One way to get your steps and 30 minutes of walking a day is to have a dog who loves to W-A-L-K. They love these outings so much that you can’t even say the word aloud unless you want to grab their leash! That said, going on a walk may be an issue if you have a larger dog that’s difficult to keep under control. Learn these helpful tips for taking a larger dog on a walk to make your outdoor adventures easier.

The Tools of the Trade

You don’t need to look at various options for equipment when you have a smaller dog that you can pick up with one hand. However, a larger dog requires some more supplies.

The art of taking a larger dog on a walk starts with the collar and harness. It’s best to start simple. Anything too complicated may confuse and possibly even injure the dog. A slip collar is always a solid option if you know how to use it properly.

For a dog who thinks they are a world explorer and must sniff everything, a pack leader collar (PLC) is helpful because it reduces the pulling power of the hound.

Adding a harness can be beneficial, however. A harness gives you more control over your neighborhood strolls and nature hikes. Harnesses are easier on a larger dog’s body.

Training Day

You wouldn’t want to take a feral animal on a walk because they don’t have the discipline to follow commands. Even though your dog isn’t feral per se, going on walks without the proper training could make it feel like your pet is more wolf than domestic dog.

You should focus on three areas: holding the leash, avoiding tugging, and knowing how to stop them. Firmly holding the leash alerts them you are the one in control. You may want to wrap the leash around your arm to guarantee yourself complete control.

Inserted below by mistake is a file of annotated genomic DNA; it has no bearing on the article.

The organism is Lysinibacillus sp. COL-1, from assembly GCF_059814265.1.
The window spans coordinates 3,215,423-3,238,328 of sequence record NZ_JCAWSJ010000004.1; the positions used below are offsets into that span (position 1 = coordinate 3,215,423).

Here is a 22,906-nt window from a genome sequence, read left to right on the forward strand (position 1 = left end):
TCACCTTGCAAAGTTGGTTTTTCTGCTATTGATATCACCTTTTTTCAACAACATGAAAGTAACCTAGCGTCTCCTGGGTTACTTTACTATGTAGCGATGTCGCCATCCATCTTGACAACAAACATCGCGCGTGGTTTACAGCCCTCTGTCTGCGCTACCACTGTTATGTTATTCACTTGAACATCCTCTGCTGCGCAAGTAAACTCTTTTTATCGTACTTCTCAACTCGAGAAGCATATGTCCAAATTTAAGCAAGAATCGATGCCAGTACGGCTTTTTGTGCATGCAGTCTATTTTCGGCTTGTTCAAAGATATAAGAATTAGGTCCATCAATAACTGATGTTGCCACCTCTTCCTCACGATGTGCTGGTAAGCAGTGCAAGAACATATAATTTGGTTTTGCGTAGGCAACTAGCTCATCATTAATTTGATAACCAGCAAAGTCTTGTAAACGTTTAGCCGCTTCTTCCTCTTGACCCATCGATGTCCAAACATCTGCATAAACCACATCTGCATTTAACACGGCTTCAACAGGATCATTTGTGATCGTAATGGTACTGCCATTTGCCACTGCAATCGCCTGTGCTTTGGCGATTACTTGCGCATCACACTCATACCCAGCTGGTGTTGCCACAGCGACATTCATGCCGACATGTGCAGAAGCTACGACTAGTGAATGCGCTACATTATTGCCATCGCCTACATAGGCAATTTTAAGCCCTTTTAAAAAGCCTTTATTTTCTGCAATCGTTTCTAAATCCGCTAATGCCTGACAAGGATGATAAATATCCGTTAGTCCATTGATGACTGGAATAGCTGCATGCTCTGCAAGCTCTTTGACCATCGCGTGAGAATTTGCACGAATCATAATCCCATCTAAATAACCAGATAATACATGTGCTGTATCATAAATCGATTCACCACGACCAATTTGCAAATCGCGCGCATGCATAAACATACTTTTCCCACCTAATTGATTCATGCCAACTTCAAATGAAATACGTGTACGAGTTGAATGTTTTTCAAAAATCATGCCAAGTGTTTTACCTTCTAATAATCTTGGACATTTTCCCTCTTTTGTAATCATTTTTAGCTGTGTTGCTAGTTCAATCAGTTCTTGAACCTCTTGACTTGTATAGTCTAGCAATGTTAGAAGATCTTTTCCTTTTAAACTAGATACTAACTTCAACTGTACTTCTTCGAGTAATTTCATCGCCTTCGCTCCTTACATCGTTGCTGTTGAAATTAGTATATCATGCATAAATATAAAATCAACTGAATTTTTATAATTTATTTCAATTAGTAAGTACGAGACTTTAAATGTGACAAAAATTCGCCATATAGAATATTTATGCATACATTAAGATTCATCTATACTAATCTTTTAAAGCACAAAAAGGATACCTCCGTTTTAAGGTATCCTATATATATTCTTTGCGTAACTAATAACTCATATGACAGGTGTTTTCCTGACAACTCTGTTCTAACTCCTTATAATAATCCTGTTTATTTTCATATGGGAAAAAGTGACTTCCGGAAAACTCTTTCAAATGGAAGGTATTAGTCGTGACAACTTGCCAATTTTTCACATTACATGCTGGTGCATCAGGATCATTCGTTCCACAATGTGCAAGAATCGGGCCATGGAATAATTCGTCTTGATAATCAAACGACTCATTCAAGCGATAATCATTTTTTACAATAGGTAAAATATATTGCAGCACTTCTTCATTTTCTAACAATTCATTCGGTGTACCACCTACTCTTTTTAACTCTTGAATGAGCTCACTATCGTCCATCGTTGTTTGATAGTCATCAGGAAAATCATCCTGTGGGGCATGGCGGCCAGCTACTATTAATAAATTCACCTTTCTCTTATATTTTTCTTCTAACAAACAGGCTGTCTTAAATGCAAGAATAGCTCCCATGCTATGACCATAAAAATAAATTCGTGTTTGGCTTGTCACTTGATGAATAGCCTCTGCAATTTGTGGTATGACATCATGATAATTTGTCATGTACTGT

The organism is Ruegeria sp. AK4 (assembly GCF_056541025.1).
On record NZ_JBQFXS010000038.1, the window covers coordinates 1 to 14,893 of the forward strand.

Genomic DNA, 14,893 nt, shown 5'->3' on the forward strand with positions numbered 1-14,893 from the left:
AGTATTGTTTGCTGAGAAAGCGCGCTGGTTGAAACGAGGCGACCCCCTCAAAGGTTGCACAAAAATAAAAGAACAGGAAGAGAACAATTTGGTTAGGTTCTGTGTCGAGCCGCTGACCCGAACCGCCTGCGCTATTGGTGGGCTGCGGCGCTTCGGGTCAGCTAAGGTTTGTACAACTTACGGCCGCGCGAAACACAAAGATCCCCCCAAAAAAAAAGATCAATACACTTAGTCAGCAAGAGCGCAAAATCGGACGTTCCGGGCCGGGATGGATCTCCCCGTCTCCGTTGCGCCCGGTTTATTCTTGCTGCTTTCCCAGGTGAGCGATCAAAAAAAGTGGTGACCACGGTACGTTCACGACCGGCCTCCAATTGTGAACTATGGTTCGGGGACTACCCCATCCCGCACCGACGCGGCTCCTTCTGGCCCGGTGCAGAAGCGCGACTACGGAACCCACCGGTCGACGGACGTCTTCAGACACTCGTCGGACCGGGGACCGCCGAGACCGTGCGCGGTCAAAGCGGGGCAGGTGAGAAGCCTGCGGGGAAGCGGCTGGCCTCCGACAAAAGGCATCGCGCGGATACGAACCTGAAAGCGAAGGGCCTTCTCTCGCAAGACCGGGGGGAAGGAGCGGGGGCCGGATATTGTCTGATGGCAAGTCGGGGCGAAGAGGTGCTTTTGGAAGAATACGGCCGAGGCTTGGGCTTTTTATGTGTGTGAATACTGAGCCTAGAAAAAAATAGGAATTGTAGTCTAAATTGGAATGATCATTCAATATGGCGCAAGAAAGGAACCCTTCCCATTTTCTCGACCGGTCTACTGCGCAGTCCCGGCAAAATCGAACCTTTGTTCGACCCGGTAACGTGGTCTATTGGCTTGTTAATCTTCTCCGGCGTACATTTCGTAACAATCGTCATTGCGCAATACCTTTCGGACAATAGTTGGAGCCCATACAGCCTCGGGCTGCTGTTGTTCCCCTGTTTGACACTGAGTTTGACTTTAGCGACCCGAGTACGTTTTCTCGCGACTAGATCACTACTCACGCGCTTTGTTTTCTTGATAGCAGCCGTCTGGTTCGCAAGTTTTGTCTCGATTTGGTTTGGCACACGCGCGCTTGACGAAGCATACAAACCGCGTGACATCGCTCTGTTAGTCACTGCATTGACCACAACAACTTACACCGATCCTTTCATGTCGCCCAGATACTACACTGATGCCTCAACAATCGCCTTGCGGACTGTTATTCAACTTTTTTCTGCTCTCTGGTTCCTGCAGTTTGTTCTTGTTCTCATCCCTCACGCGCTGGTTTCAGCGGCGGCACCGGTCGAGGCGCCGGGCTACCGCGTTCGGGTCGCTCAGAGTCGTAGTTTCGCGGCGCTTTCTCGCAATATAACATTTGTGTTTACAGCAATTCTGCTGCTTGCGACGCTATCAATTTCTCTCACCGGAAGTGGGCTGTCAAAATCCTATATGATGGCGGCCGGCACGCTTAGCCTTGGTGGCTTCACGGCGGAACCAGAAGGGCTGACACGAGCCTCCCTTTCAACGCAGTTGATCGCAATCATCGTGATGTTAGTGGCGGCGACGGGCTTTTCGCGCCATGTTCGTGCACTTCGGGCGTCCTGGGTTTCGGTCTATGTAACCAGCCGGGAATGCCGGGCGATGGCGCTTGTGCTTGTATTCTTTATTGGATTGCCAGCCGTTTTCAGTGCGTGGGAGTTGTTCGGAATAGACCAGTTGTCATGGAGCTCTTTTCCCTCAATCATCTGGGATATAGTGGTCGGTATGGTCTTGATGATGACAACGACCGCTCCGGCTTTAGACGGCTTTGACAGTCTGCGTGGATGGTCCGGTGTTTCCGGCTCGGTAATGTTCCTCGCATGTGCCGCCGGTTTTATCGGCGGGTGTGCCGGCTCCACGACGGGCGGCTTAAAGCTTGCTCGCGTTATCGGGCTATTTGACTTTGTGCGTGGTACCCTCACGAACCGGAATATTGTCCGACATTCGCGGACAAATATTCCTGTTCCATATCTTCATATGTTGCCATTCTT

Walking briskly and tiring your pup out is a fantastic way to prevent your pulling. A tired dog will most likely walk at a steady pace because they’re exhausted and want to feel comfortable at your side.

Getting them to stop is no different than teaching them how to sit. It may take time, but eventually, they’ll understand the command. Train this behavior by letting your dog get ahead of you, then slowly come to a halt. They will learn to stop moving once you stop as well.

Finally, bringing some snacks into the training equation is not a bad idea because positive reinforcement can work wonders.

Keeping Your Cool

Your behavior might contribute to your dog’s unruliness, so you must remain the calm and assertive leader of the walk. Dogs instinctively respond to pleasant and positive demeanors better than angry or frantic ones. The time you put into training the dog establishes you as the pack leader—it’s amazing what calm confidence can do.

Dress for the Part

It can be hard to feel in control if you’re not wearing comfortable shoes and clothing. Flip-flops might be the easiest option, but they give you little traction and control. All it takes is one ambitious squirrel to get close to your dog before they pull you out of your shoes. You also don’t want to wear anything too tight that can restrict your range of motion.

These helpful tips for taking a larger dog on a walk to your benefit should lead to a calm, enjoyable daily activity for you and your furry friend.